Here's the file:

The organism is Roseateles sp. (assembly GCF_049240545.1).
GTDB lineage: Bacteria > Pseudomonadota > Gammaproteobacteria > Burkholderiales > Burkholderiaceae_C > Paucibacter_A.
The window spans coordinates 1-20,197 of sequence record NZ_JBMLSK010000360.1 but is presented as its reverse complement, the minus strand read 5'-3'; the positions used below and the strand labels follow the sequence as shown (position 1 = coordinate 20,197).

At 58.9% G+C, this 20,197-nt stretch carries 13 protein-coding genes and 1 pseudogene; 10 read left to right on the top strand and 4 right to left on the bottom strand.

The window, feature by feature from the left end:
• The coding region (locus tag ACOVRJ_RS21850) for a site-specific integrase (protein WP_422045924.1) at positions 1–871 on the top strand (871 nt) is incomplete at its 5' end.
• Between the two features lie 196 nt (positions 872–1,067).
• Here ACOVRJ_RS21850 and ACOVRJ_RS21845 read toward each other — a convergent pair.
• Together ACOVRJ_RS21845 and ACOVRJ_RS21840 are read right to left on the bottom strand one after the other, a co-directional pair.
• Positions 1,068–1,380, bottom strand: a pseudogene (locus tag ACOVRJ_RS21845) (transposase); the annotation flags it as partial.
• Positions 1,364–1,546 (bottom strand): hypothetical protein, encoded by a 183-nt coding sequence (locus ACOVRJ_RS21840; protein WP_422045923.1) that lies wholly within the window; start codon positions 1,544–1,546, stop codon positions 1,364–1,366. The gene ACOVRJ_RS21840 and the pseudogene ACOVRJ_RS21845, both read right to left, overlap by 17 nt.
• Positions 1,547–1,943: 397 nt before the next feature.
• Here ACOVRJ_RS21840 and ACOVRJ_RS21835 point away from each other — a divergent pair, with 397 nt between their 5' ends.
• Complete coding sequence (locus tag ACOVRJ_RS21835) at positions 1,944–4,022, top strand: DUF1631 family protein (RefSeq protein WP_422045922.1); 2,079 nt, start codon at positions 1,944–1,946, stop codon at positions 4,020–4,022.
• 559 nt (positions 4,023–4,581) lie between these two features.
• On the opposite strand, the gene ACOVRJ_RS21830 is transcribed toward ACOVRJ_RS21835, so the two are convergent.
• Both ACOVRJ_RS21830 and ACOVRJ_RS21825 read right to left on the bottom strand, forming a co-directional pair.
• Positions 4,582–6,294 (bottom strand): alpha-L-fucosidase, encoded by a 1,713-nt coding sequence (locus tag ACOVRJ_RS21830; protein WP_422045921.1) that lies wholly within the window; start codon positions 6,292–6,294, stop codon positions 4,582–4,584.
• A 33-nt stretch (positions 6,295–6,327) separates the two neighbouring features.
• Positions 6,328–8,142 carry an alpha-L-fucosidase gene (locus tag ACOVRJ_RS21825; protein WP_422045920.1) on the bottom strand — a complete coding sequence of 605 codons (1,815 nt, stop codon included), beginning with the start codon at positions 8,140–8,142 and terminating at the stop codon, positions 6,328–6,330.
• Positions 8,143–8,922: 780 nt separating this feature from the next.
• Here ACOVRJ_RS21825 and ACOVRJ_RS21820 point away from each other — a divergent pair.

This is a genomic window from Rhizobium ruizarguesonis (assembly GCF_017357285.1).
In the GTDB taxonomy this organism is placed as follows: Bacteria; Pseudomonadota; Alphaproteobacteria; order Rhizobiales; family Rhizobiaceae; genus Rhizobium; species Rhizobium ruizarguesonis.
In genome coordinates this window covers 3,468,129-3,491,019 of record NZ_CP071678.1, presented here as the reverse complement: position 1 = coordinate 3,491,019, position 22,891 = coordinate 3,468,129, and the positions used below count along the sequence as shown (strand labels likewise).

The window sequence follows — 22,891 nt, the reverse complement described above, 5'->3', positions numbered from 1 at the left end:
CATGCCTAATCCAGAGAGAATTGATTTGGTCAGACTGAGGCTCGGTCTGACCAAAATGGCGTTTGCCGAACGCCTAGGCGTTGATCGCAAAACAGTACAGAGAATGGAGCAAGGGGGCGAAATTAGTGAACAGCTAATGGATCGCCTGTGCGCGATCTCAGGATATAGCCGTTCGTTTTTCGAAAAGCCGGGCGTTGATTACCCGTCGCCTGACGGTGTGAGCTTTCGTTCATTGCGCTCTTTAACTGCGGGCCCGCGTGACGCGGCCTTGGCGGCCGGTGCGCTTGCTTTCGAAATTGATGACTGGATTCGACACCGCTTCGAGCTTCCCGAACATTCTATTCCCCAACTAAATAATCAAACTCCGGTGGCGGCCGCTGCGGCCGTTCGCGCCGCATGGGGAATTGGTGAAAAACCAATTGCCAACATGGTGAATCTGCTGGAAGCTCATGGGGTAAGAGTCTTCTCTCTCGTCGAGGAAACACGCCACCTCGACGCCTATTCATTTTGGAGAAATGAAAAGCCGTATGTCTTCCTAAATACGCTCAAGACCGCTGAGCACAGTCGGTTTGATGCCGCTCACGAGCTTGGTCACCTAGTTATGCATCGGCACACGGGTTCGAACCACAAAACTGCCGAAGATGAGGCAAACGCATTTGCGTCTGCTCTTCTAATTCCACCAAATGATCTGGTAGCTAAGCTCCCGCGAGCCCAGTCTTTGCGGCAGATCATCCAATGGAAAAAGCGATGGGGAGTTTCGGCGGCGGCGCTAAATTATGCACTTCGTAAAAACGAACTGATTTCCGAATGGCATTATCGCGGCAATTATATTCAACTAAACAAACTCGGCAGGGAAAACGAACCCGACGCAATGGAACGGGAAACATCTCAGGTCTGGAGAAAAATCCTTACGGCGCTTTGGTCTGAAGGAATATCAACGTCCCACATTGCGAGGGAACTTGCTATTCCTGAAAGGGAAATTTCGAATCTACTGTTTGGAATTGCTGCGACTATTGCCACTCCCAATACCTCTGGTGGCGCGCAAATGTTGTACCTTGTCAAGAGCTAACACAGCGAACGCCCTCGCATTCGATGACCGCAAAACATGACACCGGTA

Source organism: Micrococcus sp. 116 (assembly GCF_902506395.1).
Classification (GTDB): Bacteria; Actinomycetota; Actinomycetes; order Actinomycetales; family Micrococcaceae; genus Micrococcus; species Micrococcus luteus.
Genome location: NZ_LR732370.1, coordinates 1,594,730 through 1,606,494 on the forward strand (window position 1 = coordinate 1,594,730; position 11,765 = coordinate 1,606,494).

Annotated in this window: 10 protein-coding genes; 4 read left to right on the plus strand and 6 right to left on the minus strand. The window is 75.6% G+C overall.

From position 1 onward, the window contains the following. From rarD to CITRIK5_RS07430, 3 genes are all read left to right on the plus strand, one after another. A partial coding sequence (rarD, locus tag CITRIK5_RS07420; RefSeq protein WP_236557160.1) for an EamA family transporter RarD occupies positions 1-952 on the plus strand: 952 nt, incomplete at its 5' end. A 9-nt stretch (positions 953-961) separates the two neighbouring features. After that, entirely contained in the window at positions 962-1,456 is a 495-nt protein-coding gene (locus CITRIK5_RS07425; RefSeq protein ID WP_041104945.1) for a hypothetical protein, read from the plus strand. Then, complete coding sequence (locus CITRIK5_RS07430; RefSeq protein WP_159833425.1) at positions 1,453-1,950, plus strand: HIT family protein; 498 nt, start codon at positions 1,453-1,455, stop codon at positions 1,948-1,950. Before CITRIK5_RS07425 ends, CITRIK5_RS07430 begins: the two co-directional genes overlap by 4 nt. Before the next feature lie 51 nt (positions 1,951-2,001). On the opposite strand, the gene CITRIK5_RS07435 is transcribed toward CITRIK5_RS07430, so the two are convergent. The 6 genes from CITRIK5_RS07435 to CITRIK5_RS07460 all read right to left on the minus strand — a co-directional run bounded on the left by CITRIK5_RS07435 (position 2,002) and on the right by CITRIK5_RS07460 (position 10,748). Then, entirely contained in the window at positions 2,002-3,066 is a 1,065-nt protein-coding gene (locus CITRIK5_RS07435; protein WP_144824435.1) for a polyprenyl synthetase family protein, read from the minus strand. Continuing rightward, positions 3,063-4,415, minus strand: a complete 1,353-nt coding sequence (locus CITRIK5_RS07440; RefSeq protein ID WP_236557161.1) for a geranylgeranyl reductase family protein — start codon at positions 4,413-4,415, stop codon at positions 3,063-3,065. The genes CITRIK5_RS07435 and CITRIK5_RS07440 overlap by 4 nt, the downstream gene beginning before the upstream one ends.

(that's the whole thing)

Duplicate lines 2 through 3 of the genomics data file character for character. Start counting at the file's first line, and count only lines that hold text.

GTDB lineage: Bacteria > Pseudomonadota > Gammaproteobacteria > Burkholderiales > Burkholderiaceae_C > Paucibacter_A.
The window spans coordinates 1-20,197 of sequence record NZ_JBMLSK010000360.1 but is presented as its reverse complement, the minus strand read 5'-3'; the positions used below and the strand labels follow the sequence as shown (position 1 = coordinate 20,197).